Could running ads for cannabis products put digital publishers in the crosshairs of federal regulators? It’s a question that more and more publishers are asking, even as marijuana legalization continues to spread across the U.S.
Although marijuana has been fully legalized in 11 states, and it’s available for medical usage in 22 states, the drug is still considered a schedule 1 substance at the federal level. With the legal status of marijuana in flux from state to state, digital publishers like Facebook, Twitter, Google, and Snap are looking into how they can profit—legally—off the growing industry, without running afoul of federal regulations.
Boutique dispensaries are eager to run display advertising on popular publishing platforms, however they’re finding more acceptance, and opportunities, with out-of-home advertising. In 2018, cannabis advertisers, including clinics and dispensaries, spent $3.5 million on outdoor advertising, far above the second and third most popular channels, which were spot TV and local magazines.
Legally speaking, marijuana products can be advertised in places tobacco products cannot. But because of federal regulations, and advertising rules that vary from state to state, platforms like Twitter have banned ads for marijuana altogether. Marijuana and CBD companies are currently restricted from advertising on Google, Facebook, and Instagram, as well.
Together, Facebook and Google account for 57% of the U.S. digital ad market. Without being able to advertise on the largest digital advertising platforms, marijuana businesses are relying more heavily on partnerships with social media influencers who can promote their products organically, along with other brands in their industries and out-of-home products, like billboards.
“[Cannabis advertising regulations] are evolving quickly,” says Gino Sesto, CEO and founder of Dash Two, a Los Angeles-based digital and outdoor advertising media buying agency.
In a bid to help businesses in the cannabis industry understand what is, and isn’t, legal in from an advertising perspective, Dash Two released its own guide to marijuana advertising laws. The company says it will keep its guide updated as the laws continue to evolve.
Currently, TV stations, magazines, newspapers, websites, and billboard vendors have the ability to decide whether they want to accept cannabis advertising dollars. However, because rejecting cannabis ads has not been proven to violate free speech, it’s not uncommon for publishers to turn down advertising from businesses in the cannabis industry.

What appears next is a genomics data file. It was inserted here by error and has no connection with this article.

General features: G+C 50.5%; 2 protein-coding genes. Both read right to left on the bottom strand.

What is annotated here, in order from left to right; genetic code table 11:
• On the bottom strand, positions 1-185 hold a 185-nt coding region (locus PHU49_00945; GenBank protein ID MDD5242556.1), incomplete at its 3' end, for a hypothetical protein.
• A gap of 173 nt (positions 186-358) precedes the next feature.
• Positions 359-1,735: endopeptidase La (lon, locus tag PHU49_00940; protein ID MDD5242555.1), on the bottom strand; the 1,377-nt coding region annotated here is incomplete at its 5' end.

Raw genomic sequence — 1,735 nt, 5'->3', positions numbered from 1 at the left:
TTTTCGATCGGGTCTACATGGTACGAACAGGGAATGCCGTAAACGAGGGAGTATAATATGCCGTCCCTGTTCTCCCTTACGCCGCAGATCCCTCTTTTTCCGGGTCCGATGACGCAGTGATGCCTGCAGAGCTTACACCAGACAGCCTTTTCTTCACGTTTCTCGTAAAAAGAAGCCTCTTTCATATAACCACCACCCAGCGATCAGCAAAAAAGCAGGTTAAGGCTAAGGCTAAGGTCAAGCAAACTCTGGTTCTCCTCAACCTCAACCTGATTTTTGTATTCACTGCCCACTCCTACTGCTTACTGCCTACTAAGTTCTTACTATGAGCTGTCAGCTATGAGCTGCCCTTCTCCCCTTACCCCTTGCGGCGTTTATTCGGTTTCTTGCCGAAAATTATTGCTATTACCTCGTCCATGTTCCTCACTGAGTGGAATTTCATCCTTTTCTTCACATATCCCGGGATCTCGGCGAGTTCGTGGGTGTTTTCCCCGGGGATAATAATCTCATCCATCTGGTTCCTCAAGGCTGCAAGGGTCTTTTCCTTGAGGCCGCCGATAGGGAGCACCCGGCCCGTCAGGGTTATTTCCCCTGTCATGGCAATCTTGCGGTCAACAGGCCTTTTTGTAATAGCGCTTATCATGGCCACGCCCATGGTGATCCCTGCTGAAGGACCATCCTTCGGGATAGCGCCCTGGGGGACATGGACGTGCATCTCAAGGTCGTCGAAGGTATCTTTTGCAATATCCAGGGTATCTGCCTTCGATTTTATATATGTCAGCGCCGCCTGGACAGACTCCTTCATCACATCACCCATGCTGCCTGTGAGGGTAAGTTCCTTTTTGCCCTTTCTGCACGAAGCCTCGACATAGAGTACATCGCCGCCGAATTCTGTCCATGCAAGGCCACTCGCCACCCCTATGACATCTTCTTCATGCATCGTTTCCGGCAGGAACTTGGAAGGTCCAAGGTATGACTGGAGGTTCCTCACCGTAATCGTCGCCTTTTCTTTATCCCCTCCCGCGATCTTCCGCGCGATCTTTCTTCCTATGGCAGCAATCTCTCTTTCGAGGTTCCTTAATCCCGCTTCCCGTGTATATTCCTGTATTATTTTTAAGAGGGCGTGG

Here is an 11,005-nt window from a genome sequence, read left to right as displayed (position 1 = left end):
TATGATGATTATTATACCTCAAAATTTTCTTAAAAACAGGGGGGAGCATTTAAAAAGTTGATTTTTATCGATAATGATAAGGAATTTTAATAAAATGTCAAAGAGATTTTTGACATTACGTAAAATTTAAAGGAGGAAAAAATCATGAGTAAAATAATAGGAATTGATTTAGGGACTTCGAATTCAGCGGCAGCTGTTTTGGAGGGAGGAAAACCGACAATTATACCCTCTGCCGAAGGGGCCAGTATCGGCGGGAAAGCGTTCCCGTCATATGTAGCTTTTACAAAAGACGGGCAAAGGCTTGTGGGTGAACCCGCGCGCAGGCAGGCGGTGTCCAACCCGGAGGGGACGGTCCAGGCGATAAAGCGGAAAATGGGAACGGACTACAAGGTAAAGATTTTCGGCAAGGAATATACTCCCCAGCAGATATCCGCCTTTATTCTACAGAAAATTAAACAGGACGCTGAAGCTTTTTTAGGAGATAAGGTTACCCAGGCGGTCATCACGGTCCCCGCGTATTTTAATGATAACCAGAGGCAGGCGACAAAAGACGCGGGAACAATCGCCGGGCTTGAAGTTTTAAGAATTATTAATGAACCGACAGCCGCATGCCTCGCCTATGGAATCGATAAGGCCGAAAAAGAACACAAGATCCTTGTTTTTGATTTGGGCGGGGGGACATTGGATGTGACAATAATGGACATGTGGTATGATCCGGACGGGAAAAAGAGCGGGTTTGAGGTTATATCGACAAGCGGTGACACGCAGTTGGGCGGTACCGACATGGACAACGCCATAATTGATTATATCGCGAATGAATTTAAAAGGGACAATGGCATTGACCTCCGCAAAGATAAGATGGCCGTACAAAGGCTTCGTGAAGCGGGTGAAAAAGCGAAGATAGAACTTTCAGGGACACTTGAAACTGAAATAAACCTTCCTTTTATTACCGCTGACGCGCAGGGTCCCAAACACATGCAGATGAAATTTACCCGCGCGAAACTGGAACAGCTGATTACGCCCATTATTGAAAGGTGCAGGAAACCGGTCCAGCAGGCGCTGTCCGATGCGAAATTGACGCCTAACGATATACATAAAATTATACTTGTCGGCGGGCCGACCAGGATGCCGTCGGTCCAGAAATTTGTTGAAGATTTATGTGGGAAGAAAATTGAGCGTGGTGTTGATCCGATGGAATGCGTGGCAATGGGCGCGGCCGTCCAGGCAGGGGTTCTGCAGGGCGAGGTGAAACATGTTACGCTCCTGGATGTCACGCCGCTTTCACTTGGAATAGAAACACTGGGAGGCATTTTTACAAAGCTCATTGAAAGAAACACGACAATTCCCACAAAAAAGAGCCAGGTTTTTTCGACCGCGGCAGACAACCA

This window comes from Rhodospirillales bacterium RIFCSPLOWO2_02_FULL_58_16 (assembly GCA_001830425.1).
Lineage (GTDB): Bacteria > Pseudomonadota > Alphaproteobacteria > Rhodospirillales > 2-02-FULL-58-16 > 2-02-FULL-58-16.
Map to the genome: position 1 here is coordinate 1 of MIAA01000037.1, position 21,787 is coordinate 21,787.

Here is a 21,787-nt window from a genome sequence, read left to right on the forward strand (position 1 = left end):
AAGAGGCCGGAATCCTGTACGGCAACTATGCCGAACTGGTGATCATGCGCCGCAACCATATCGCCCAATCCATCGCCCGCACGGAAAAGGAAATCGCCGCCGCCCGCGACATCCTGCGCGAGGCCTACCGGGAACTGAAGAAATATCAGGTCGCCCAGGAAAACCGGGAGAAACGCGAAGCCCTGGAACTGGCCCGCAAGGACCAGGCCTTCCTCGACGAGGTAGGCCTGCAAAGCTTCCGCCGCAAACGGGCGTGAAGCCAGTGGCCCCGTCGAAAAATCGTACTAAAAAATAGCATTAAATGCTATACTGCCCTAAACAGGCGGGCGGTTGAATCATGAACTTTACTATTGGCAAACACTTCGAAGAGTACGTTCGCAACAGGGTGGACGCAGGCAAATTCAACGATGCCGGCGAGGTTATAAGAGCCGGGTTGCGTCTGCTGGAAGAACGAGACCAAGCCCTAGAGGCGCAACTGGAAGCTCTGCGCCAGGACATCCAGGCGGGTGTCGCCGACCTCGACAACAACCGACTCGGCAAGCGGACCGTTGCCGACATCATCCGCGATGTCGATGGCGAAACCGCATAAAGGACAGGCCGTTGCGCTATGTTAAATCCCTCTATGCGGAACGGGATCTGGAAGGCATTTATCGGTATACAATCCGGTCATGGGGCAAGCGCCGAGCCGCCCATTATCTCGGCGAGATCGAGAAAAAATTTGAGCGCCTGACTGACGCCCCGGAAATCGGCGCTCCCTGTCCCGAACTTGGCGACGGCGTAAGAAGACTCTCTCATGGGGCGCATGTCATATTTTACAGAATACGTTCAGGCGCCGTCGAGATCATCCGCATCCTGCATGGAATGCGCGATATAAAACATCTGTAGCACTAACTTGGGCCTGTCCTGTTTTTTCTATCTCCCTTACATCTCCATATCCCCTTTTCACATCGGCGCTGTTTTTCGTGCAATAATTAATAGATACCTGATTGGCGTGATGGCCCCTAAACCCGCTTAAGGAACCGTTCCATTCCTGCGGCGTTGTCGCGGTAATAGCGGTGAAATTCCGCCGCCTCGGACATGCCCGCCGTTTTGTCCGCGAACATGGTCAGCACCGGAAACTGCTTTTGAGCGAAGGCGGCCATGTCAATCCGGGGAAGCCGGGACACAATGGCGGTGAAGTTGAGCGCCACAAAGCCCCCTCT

Sesto predicts that legislation to deal with these issues will come down the pipeline eventually, with state governments taking cues from alcohol advertising policies to put something in place for cannabis.
“Often legislatures act on something that has happened, such as a billboard that generates controversy, so they can establish a precedent in dealing with these issues,” Sesto says. “As we move forward, you will probably see more uniform guidelines across states, though we’re not at that point now.”
Sesto believes it will be easier for legislatures to deal with issues that come up if they can look at how other states handled those same issues, and then adopt similar policies.
One place state legislators may look is Colorado. Because Colorado was the first state to legalize marijuana, it remains ground zero for the industry. Colorado’s Marijuana Enforcement Division of Law Enforcement has enacted strict limitations on advertising, including restrictions on mobile or otherwise location-based advertising, unsolicited internet pop-up ads, banners on mass-market websites, and unsolicited leaflets.
In California, TV, digital, print, and radio ads for marijuana can only run if at least 71.6% of the audience is over 21 years old.
Sesto says the biggest misconception about marijuana advertising laws is simply the belief that every state has these regulations in place. The area is much more in flux that most people realize.
Currently, cannabis businesses are being conservative in their approach to advertising—out of necessity—but that could change as regulations are formalized in the future.
“They want to see how much leeway there will be in this type of advertising.” he says. “There will obviously be variances between states that have medical-only and recreational cannabis. The ones with the latter tend to be more liberal states, and you can see that in some of the campaigns. They’re more fun, less formal.”